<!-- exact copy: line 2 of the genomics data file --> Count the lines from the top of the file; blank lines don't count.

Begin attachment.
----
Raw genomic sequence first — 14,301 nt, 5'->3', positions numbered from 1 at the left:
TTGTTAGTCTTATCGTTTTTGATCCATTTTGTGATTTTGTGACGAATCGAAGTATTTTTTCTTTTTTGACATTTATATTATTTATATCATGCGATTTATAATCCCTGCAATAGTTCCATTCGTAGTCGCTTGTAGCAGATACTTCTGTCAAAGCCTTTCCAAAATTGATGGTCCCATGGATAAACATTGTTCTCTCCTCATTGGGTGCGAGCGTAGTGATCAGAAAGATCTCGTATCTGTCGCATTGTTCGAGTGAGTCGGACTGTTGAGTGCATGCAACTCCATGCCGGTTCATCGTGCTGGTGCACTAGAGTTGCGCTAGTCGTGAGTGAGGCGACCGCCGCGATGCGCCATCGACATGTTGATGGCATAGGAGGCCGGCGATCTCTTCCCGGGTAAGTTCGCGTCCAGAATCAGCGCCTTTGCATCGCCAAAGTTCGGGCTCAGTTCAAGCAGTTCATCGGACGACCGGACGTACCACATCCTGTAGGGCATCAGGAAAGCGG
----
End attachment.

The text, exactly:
TTGTTAGTCTTATCGTTTTTGATCCATTTTGTGATTTTGTGACGAATCGAAGTATTTTTTCTTTTTTGACATTTATATTATTTATATCATGCGATTTATAATCCCTGCAATAGTTCCATTCGTAGTCGCTTGTAGCAGATACTTCTGTCAAAGCCTTTCCAAAATTGATGGTCCCATGGATAAACATTGTTCTCTCCTCATTGGGTGCGAGCGTAGTGATCAGAAAGATCTCGTATCTGTCGCATTGTTCGAGTGAGTCGGACTGTTGAGTGCATGCAACTCCATGCCGGTTCATCGTGCTGGTGCACTAGAGTTGCGCTAGTCGTGAGTGAGGCGACCGCCGCGATGCGCCATCGACATGTTGATGGCATAGGAGGCCGGCGATCTCTTCCCGGGTAAGTTCGCGTCCAGAATCAGCGCCTTTGCATCGCCAAAGTTCGGGCTCAGTTCAAGCAGTTCATCGGACGACCGGACGTACCACATCCTGTAGGGCATCAGGAAAGCGG